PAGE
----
Greek authorities have used tear gas to disperse migrants who gathered on the country's border with Northern Macedonia in hopes of crossing into the Balkans. In the Greek capital Athens, police clashed with migrant protesters squatting on the tracks of the city's main train station. Authorities in Turkey, too, clashed with migrants mobilizing on the border with Greece.
Greek police fired tear gas and used stun grenades to disperse hundreds of migrants who had gathered in a cornfield near the country's border with Northern Macedonia. A nearby field was also reported on fire. Hundreds of migrants were reported to have made their way to the field in the village of Diavata since Thursday, incited by social media reports about plans for an organized movement to cross Greece's northwest border with Albania.
Meanwhile about 300 migrants in Athens blocked the city's main Larissis train station in demonstrations, which according to authorities had been triggered by false reports on social media saying that impending restrictions on travel to northern Europe would be lifted. Migrants were seen squatting on the tracks of the station shouting "Germany" and demanding that the country's borders be opened. Services from the station were suspended amid the protests. Officials from the United Nations refugee agency (UNHCR) said they were trying to persuade the migrants to leave voluntarily.
Separately, migrants in Turkey headed for the border with Greece following false rumors that Ankara had opened its border gate. Turkish authorities have detained nearly 1,200 migrants, Turkish media reported.
Rumors and lies
Greek Migration Minister Dimitris Vitsas said on Greek state television that the rumor about the borders opening was "a lie" and urged migrants to return to their accommodation centers.
"There was a false report being distributed that the border would be opened. We have informed the hospitality centers that is not the case," Vitsas told state-run ERT television."
Greek migration ministry official Miltiadis Klapas echoed those sentiments, saying that the push for the border was "the result of completely unfounded information that there will be a mass gathering on the borders and that they will open."
"The borders are closed because of initiatives by other countries," he added, referring to the decision by the Balkans countries to keep their borders closed in response to the so-called refugee crisis in 2015, when more than one million people arrived in Europe within a year, usually traveling through Greece and the Balkans.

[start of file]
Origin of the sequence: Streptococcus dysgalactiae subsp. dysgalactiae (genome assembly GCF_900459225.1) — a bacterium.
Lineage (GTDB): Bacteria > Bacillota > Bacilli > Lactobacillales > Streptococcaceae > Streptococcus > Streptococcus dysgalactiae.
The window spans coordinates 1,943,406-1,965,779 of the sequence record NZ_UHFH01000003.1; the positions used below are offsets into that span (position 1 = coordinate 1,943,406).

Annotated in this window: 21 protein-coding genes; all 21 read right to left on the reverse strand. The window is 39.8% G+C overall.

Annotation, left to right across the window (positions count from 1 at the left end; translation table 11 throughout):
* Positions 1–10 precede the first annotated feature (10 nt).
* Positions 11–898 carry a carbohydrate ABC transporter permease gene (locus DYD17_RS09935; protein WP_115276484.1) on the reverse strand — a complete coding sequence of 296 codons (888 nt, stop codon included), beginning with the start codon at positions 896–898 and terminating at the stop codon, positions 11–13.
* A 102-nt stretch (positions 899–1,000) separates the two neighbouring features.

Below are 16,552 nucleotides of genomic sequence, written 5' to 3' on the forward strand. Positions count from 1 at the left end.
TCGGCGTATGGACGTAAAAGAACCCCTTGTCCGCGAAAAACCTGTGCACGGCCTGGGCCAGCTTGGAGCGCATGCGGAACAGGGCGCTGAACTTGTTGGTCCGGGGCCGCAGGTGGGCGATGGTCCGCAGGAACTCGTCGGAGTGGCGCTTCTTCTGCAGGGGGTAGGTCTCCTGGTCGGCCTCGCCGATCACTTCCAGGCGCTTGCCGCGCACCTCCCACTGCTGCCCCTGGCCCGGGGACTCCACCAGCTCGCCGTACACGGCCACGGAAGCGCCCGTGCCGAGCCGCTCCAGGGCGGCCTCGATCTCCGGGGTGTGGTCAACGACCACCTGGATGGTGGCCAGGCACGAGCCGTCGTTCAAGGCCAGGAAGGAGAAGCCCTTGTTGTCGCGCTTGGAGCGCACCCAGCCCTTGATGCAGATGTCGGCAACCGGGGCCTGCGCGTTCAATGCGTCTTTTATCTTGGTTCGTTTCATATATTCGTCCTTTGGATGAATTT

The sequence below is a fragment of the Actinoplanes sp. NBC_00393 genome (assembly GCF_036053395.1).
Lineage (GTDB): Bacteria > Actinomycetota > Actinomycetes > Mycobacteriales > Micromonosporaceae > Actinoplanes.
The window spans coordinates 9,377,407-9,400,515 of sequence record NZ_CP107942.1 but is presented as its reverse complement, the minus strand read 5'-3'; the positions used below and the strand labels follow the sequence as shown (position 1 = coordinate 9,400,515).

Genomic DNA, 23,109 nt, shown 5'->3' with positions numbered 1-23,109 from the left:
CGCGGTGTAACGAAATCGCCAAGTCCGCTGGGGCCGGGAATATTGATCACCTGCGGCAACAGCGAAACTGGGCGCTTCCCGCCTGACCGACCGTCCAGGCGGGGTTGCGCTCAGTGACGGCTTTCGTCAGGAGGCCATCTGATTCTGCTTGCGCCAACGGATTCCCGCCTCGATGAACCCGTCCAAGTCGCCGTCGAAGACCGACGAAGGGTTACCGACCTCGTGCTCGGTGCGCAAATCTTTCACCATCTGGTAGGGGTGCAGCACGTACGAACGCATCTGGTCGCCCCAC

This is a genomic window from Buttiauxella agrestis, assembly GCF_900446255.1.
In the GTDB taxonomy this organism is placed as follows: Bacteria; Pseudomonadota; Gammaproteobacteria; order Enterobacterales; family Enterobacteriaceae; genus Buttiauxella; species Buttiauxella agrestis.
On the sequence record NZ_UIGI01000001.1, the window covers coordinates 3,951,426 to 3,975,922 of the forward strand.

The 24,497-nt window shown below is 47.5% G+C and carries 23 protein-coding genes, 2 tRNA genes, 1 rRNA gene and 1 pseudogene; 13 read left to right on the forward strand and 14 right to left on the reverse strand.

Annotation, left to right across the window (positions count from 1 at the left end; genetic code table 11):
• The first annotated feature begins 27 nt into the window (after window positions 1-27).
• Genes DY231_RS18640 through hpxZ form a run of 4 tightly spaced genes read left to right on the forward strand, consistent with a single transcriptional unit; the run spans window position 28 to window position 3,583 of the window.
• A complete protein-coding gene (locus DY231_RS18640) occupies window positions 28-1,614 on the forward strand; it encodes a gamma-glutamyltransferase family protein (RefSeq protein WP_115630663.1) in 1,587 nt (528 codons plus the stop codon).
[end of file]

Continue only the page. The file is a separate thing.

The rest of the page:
The decision resulted in a block on the main passage way to northern Europe ever since, leaving tens of thousands of migrants stranded in Greece.
Despite government statments, many migrants remain unsure about whether they can actually cross the border. Amin Omar, a 27-year-old Iraqi Kurd sitting on the train tracks in Athens, told Reuters "We want to go to Thessaloniki and then to the borders," adding that they weren't sure whether the borders were actually open. Hashem Mojadam, a 36-year-old Iraqi asylum-seeker, told The Associated Press that he still hoped to join other migrants and walk to the border.
"We're hoping to go to another country because there is nothing for us here ... and we need a safe place."
Situation also unstable in Turkey
In Turkey, authorities detained almost 500 people in the town of Edirne, which borders EU member states Greece and Bulgaria, after scores of migrants flocked there in the hope of crossing the border.
The migrants, reportedly consisting mostly of Afghan, Iranian and Pakistani nationals, referred to themselves as the "Convoy of Hope," according to Turkey's state-owned Anadolu Agency.
Some 700 migrants were meanwhile intercepted in the neighboring province of Tekirdag after police were positioned on the highway in the direction of Edirne, the Demirören News Agency said.
Reuters television footage from earlier in the day also showed policemen dressed in plain clothes chasing migrants around tracks at a non-specified train station, putting the ones they caught on to buses to be taken away.